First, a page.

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3 Tips for Jolly Holiday Travel with Pets

By Colleen Williams
published: November 15, 2018 - updated: January 3, 2022 • 3 min. read
small dog pomaranian spitz in a travel bag on board of plane, selective focus

Not every pet parent can purchase a plush seat on an airplane for their pup to curl up and relax. What’s more, most pets are (quite literally) creatures of habit, and traveling isn’t their favorite pastime. With the holiday season in full swing and travel plans underway, many pets will be out of their comfort zones — whether going by plane, train, or automobile.

Here are some tried and true tips to help ease holiday journeys that include your dog or cat:

Try Road Trips — And Rewards

The car is a great place for a pet because it offers the opportunity for both pet and parent to stop, relax, and go for a walk whenever needed. The pet generally has its own space in the car to move around, and isn’t as confined as it could be with other travel options. There are cases, though, when even the car creates anxiety. San Francisco-based trainer Shoshi Parks experienced this first-hand with her 12-year-old rescue, Ginny.

“Ginny was agitated in the car. So much so that on a four-hour drive to Tahoe one holiday season, she stood the entire way, panting with eyes wide open,” Shoshi says. “At only 30 pounds, Ginny got to ride in the front seat with a doggy seatbelt on, so on the way home I knew we had to do something to give her a break.”

Instead of punishing Ginny or dismissing her anxiety, Shoshi asked her to sit in exchange for a tiny reward. After about 30 minutes, Ginny began sitting and laying down without the command in order to earn her reward — she began focusing on her own actions rather than what was whizzing by outside of the car.

“I decreased my rewards so that she would have to sit for several seconds before getting a taste of something — and I literally mean a taste: a fraction of a piece of boiled chicken,” Shoshi says. “Finally Ginny was worn out from all the thinking and decided not to stand back up after laying down. She eventually fell asleep and stayed that way until we got home.”

Make the Crate a Calm Retreat

If you chose to crate train, remember that it doesn’t have to end once your pet is out of the puppy or kitten stage. From day one, pet parents should assert that the crate is a pet’s personal space. Once you bring them on a travel expedition with the crate, it’s as if they’re just going to their “room,” which is often a welcome reprieve from the holiday hustle and bustle.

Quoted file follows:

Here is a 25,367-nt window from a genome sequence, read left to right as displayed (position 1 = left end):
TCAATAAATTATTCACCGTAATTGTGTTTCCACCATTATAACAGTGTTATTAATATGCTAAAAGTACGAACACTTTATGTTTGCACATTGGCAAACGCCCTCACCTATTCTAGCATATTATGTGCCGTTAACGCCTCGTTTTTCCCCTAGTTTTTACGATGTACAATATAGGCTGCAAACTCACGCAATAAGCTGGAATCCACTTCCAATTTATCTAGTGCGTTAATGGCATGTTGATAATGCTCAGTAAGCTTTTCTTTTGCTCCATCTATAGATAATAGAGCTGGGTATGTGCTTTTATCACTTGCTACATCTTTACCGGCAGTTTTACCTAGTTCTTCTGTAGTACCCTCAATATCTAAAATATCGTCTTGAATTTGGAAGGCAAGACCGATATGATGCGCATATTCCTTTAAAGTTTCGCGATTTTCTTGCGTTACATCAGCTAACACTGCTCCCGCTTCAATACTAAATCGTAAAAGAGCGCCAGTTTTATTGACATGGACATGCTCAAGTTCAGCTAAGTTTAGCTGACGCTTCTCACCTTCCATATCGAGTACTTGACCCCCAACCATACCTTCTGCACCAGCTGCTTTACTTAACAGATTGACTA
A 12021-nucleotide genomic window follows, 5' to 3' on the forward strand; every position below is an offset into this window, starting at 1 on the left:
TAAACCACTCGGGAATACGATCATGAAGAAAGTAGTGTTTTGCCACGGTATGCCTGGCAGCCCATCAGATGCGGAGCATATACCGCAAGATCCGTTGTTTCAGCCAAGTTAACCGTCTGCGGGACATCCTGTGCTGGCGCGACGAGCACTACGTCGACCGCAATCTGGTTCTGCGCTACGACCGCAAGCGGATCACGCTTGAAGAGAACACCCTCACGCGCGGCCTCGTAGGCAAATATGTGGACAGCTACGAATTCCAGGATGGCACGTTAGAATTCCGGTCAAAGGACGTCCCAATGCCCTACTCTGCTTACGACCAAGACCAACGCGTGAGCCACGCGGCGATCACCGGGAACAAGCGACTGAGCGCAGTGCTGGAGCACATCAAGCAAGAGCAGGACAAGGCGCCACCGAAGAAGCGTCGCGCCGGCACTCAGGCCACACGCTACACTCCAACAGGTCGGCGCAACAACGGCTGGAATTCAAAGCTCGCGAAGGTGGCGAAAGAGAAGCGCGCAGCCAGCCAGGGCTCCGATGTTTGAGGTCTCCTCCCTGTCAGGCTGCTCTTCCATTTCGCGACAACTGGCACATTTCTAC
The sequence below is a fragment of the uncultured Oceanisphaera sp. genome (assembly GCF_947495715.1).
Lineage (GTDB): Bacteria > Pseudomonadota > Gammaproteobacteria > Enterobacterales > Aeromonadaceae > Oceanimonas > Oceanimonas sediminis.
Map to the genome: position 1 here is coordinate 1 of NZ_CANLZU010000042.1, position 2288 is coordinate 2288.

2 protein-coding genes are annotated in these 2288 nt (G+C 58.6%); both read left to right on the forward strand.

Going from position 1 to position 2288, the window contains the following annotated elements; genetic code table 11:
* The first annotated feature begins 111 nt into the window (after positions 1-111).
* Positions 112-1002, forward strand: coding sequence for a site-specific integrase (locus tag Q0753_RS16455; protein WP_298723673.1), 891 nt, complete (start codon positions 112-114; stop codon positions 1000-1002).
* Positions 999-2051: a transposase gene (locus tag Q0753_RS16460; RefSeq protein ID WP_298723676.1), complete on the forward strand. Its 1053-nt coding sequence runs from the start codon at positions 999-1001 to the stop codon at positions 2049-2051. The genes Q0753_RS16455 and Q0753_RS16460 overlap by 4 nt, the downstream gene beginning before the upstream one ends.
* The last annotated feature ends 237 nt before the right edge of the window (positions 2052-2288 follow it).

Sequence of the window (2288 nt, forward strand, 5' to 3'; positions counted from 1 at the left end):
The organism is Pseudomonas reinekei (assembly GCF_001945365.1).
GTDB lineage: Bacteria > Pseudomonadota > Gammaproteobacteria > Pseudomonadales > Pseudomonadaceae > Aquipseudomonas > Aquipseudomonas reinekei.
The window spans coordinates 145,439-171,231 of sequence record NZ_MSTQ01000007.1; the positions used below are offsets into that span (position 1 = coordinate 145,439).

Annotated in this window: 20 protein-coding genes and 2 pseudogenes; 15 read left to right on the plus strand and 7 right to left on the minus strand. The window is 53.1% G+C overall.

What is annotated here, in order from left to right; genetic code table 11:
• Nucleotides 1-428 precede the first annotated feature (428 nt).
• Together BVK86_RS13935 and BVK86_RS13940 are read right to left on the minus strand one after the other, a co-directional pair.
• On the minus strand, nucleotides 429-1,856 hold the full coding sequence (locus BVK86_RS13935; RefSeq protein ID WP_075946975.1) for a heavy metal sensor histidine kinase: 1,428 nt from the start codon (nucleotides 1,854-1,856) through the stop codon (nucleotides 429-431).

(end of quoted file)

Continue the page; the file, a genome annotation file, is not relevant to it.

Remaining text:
Dog Whisperer Cesar Millan also prepares his dogs by using lavender oil as an association scent. To make a positive connection with lavender oil, let your dog lick a drop of the oil at mealtime and before walks.

Stick with a Routine

Pets enjoy routine and what’s familiar. Pet parents should keep this in mind as they prepare to travel with their pet. It’s nice to have pets with the family for the holiday, but be sure to prepare them for the trip. It’s important to remember that travel isn’t as exciting for them as it is for humans!

“Make sure you have water with you and something comfy for your dog to snuggle up in,” says Shoshi. “Take them for a big walk or give them a big play session before you go so that they are tired out and will be more likely to fall asleep.”

Motion sickness is something that can arise, so be sure to speak with your vet before taking a trip about anti-nausea medication that may also have the added effect of providing a little sedation for your pet. Up to 50 percent of dogs experience motion sickness one or more times in their lives, according to veterinarian Patty Khuly. Often pet owners want to give their dog medicine to reduce nausea, but the long journey should not be the first time the dog has the medicine.

Dogs as a whole love things that are familiar versus stress of constant change. Make sure your dog is comfortable and in a familiar setting — even if it’s fashioned — in order to have a first-class holiday with your family and four-legged friends. 

For more travel tips, including safety precautions and flying, check out our article, Traveling with Pets.

colleen williams
By Colleen Williams

Over the past decade, Colleen has written about health, wellness, beauty, and even pets for The New York Times, The Cut, Refinery29, xoVain, Healthy Paws Pet Insurance, and Seattle Met Magazine, as well as many beauty brands. She has a BFA in Art History from the University of New Mexico and an AAS in Fashion Design from Parsons School of Design in New York.

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